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Secret weapon behind Indigenous Women's win

Secret weapon behind Indigenous Women's win

After a historic first-ever win for the Indigenous Women's All Stars over the World All Stars, coach Dean Widders revealed his message to the players that would get them the win and it was nothing to do with what happened on the field.

 


"We wanted to make this camp the best ever camp and it was all about how we impressed the people we ran into," Widders said after the 14-4 victory.

"I said to the girls, if the hotel staff and the bus driver tell us you're the best bunch of girls they've ever had, we'll win the game.

"Today, when we walked out of our hotel we had about 12 hotel staff on each side clap these girls onto the bus. We've just worked hard on what we represent and who we are as a group of people.

"We're playing for our people here and it showed through in the game where these girls just would not let [the World team] win. They just refused to quit, they got to every point they had to and it shows the spirit they've got and what these jerseys mean to them and what this week means to them."

It was a philosophy bought into by all the players.

Centre and Jillaroo Caitlyn Moran, who helped create two of her team's three tries, said the importance of culture wasn't lost on any of the players.

"We have massive values – honesty, selflessness and the legacy we want to leave behind," Moran said.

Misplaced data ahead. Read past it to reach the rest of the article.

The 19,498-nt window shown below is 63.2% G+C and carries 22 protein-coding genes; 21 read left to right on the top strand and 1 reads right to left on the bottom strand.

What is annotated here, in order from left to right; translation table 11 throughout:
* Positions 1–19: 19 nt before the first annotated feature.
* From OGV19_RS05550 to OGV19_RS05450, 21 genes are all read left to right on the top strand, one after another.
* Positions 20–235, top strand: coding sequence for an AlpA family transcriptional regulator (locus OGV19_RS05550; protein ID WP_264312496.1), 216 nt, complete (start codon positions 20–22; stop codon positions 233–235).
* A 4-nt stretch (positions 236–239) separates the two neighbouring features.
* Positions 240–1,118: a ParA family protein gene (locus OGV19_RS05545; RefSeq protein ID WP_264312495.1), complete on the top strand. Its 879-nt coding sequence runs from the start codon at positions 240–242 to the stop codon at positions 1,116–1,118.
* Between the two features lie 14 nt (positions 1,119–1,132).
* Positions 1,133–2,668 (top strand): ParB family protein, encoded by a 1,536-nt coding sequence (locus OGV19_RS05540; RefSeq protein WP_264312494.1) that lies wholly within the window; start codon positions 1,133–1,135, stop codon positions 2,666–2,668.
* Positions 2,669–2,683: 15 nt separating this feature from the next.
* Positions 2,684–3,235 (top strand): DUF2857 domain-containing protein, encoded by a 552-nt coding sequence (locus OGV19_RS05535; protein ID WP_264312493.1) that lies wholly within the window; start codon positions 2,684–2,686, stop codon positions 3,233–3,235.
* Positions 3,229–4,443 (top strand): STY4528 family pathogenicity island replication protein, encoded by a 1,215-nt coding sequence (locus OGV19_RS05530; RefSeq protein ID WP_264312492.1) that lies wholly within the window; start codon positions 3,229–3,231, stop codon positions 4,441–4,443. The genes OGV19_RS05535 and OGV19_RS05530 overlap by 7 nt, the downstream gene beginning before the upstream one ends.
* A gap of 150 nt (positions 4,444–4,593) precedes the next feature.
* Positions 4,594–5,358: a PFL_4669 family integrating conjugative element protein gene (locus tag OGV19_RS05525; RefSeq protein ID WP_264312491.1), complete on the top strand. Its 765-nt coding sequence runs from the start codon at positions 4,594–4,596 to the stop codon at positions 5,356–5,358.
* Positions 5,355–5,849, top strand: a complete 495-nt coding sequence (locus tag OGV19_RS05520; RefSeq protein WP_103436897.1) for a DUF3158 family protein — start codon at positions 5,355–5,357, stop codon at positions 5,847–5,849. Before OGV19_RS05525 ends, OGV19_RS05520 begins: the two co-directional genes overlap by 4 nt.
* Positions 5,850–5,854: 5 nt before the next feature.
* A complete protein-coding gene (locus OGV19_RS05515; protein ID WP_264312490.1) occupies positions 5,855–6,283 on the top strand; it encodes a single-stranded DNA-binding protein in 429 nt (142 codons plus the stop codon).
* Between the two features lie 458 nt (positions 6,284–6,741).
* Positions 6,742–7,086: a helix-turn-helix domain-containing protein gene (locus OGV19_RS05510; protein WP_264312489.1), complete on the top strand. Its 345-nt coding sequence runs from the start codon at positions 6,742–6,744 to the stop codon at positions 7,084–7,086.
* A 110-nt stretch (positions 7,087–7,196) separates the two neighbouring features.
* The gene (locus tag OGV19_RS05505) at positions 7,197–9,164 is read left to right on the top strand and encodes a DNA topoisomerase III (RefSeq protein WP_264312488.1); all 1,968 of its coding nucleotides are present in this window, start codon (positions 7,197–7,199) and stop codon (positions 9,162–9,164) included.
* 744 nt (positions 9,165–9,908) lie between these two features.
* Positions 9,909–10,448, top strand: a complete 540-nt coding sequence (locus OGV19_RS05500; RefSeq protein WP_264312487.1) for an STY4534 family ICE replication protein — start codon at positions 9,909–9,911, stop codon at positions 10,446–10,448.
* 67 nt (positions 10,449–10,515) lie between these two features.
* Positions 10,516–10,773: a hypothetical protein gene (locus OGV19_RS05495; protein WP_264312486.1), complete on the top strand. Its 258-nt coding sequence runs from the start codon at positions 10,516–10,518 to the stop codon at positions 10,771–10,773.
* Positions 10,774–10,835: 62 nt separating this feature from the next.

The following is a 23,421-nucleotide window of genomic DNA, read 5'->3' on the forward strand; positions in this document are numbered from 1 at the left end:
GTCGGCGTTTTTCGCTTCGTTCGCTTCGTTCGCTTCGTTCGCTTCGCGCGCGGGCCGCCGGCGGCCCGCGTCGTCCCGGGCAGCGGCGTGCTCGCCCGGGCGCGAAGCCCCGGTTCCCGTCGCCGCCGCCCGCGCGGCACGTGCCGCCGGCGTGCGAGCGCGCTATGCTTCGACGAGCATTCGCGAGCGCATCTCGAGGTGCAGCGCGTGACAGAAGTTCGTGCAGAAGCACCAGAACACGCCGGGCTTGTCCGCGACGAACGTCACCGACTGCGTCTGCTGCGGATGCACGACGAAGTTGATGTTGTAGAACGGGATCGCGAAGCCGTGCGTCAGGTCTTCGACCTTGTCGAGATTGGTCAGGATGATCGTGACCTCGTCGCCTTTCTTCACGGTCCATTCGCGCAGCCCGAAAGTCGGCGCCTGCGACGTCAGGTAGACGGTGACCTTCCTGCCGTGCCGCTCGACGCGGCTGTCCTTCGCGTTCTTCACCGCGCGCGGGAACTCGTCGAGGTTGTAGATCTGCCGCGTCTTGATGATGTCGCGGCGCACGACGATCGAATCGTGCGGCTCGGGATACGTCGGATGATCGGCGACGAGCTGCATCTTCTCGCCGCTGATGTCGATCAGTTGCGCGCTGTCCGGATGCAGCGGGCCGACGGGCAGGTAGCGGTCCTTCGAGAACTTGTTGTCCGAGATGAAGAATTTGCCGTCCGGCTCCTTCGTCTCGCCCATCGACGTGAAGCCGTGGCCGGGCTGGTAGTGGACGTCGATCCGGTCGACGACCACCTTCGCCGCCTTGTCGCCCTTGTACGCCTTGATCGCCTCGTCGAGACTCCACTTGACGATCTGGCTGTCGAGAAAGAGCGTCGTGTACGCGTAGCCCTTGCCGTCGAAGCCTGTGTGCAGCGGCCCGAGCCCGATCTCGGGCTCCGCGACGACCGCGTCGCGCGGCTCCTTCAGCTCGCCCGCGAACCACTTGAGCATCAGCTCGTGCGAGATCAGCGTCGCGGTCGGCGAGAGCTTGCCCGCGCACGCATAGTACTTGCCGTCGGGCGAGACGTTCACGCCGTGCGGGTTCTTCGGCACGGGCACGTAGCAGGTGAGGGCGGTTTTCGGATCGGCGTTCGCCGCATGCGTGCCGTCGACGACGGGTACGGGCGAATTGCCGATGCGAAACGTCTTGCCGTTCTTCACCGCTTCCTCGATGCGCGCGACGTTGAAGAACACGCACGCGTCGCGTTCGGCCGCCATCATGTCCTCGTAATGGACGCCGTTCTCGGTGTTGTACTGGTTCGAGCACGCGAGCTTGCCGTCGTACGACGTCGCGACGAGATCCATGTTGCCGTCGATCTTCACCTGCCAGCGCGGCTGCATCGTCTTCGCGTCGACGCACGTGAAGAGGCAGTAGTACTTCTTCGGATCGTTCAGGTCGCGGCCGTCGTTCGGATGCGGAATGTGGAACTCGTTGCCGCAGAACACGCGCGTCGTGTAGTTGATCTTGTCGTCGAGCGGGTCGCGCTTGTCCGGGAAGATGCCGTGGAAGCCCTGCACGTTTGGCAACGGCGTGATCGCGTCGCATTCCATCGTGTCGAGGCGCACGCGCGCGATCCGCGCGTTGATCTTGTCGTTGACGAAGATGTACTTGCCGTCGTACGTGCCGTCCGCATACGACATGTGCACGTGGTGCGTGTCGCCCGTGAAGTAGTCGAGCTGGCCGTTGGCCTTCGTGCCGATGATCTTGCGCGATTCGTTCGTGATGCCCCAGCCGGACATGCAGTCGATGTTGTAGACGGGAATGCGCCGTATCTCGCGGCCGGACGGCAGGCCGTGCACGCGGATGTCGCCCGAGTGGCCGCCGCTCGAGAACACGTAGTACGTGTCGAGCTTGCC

"The community visits and school visits and everything for our mobs back home in the remote communities, the legacy we leave behind and it showed. That's what we wanted to do and we've started it."

Widders said the players wouldn't have won those little moments the way they did without the spirit behind it.

"I think they just showed they had the heart, they wanted to be there. For us this was a mountain to climb because we've never been anywhere close to beating this team before and they've still got all their star players in there but today our girls showed they really belong on this stage and that they're the equivalent of some of the players playing with the Jillaroos."

As important as the cultural side of it is, there has still been a massive improvement for the Indigenous Women's team in recent years in terms of fitness and professionalism throughout the set-up.

"We've been working hard on that over the last few years, to make our program more professional and getting them up to standard," Widders said.

"These girls have still got to go and do the work and do the training themselves. They live all over the place. We've got a girl there (try-scoring debutant Samartha Leisha) who's a single mother of five, people mixing jobs and training and kids and all those sort of things and they’ve been sensational."

He praised the efforts of all the debutants, with two more – wingers Tahlia Hunter and Suvannah Connors – also scoring tries.

"It's the future of women's footy. The young girls coming through are sensational, they love their rugby league, they're athletic, they're professional. That's what this game's inspired, that's what the Jillaroos have inspired," Widders said.

The only sour note for his team was a potentially serious injury to back-rower Kandy Kennedy, who was forced from the field in a medicab after her leg was twisted awkwardly in a tackle.

"She'll probably have to go for some scans and see where it's at. I'm disappointed for her because she was having an outstanding game. Hopefully it's not too bad," Widders said.

"She's worked hard to get back in the team, she deserves it. I still think if we can get her back on the field there's bigger rep honours for her in the next 12 months."

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